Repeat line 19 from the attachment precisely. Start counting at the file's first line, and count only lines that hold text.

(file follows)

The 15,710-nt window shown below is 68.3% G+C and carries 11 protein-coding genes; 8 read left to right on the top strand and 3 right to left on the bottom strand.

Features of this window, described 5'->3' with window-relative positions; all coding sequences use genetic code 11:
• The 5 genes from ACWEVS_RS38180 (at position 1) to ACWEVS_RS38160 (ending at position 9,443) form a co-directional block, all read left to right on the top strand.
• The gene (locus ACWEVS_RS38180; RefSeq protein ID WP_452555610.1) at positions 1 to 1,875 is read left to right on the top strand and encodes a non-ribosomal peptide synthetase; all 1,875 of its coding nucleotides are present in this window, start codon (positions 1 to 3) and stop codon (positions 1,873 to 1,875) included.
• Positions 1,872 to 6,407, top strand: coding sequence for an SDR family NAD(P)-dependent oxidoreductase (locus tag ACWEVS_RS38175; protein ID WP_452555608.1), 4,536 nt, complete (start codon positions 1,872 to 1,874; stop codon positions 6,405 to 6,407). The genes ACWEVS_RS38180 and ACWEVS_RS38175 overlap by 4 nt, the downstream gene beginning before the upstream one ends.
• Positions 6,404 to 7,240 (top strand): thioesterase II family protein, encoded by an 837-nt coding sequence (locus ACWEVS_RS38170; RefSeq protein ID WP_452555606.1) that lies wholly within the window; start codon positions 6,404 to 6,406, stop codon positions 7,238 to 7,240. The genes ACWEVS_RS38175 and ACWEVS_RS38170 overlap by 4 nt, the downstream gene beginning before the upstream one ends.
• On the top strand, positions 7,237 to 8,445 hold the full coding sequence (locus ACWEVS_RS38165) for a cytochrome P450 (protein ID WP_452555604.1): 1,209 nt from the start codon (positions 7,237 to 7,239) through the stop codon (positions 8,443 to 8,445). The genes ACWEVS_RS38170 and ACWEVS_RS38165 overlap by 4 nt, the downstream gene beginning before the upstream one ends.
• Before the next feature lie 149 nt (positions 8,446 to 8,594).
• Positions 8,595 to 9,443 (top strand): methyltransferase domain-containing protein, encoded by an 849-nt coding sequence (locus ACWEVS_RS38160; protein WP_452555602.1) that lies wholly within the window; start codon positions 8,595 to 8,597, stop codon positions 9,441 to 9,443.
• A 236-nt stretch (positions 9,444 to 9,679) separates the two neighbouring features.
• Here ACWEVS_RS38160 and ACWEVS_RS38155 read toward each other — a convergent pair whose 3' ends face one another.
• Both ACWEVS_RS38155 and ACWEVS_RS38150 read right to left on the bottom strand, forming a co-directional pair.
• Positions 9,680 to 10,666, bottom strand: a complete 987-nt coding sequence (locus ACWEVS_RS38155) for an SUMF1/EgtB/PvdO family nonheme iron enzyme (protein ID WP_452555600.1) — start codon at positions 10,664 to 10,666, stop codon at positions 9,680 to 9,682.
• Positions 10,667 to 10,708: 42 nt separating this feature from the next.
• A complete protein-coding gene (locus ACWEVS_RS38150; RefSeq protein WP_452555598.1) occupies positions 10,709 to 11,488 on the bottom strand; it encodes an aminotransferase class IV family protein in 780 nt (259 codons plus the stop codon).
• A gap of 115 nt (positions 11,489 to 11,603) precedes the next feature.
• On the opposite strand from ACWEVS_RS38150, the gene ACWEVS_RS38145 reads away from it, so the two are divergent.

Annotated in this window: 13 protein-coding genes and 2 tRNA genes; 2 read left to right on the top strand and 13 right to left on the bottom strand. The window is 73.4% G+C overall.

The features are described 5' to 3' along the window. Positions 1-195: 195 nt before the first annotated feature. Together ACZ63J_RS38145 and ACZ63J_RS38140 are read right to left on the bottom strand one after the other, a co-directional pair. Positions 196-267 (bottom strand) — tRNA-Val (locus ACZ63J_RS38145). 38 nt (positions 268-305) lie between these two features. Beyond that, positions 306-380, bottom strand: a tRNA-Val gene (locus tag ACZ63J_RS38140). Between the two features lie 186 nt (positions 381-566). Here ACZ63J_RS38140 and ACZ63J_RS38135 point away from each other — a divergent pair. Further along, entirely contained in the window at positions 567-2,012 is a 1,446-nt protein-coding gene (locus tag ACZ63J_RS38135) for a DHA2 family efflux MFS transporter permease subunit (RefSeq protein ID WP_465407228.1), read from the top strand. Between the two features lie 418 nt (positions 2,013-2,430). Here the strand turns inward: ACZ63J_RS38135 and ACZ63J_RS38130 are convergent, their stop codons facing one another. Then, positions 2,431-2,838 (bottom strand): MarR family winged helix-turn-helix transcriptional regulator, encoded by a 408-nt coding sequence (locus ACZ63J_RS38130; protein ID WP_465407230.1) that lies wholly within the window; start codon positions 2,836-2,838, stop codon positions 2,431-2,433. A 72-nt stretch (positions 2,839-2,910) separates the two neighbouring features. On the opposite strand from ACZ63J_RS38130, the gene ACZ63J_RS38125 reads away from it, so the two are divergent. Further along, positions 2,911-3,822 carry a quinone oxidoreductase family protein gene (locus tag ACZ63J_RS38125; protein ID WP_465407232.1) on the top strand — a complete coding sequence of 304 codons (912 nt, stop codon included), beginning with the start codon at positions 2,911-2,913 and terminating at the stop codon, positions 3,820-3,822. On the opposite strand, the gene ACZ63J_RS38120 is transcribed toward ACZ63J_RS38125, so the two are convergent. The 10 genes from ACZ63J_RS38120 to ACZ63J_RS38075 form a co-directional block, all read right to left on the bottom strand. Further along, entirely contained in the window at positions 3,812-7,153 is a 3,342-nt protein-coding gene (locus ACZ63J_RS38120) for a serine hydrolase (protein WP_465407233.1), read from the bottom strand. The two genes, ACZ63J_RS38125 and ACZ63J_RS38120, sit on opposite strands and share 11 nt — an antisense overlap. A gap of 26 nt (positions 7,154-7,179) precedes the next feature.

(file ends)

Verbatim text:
The features are described 5' to 3' along the window. Positions 1-195: 195 nt before the first annotated feature. Together ACZ63J_RS38145 and ACZ63J_RS38140 are read right to left on the bottom strand one after the other, a co-directional pair. Positions 196-267 (bottom strand) — tRNA-Val (locus ACZ63J_RS38145). 38 nt (positions 268-305) lie between these two features. Beyond that, positions 306-380, bottom strand: a tRNA-Val gene (locus tag ACZ63J_RS38140). Between the two features lie 186 nt (positions 381-566). Here ACZ63J_RS38140 and ACZ63J_RS38135 point away from each other — a divergent pair. Further along, entirely contained in the window at positions 567-2,012 is a 1,446-nt protein-coding gene (locus tag ACZ63J_RS38135) for a DHA2 family efflux MFS transporter permease subunit (RefSeq protein ID WP_465407228.1), read from the top strand. Between the two features lie 418 nt (positions 2,013-2,430). Here the strand turns inward: ACZ63J_RS38135 and ACZ63J_RS38130 are convergent, their stop codons facing one another. Then, positions 2,431-2,838 (bottom strand): MarR family winged helix-turn-helix transcriptional regulator, encoded by a 408-nt coding sequence (locus ACZ63J_RS38130; protein ID WP_465407230.1) that lies wholly within the window; start codon positions 2,836-2,838, stop codon positions 2,431-2,433. A 72-nt stretch (positions 2,839-2,910) separates the two neighbouring features. On the opposite strand from ACZ63J_RS38130, the gene ACZ63J_RS38125 reads away from it, so the two are divergent. Further along, positions 2,911-3,822 carry a quinone oxidoreductase family protein gene (locus tag ACZ63J_RS38125; protein ID WP_465407232.1) on the top strand — a complete coding sequence of 304 codons (912 nt, stop codon included), beginning with the start codon at positions 2,911-2,913 and terminating at the stop codon, positions 3,820-3,822. On the opposite strand, the gene ACZ63J_RS38120 is transcribed toward ACZ63J_RS38125, so the two are convergent. The 10 genes from ACZ63J_RS38120 to ACZ63J_RS38075 form a co-directional block, all read right to left on the bottom strand. Further along, entirely contained in the window at positions 3,812-7,153 is a 3,342-nt protein-coding gene (locus ACZ63J_RS38120) for a serine hydrolase (protein WP_465407233.1), read from the bottom strand. The two genes, ACZ63J_RS38125 and ACZ63J_RS38120, sit on opposite strands and share 11 nt — an antisense overlap. A gap of 26 nt (positions 7,154-7,179) precedes the next feature.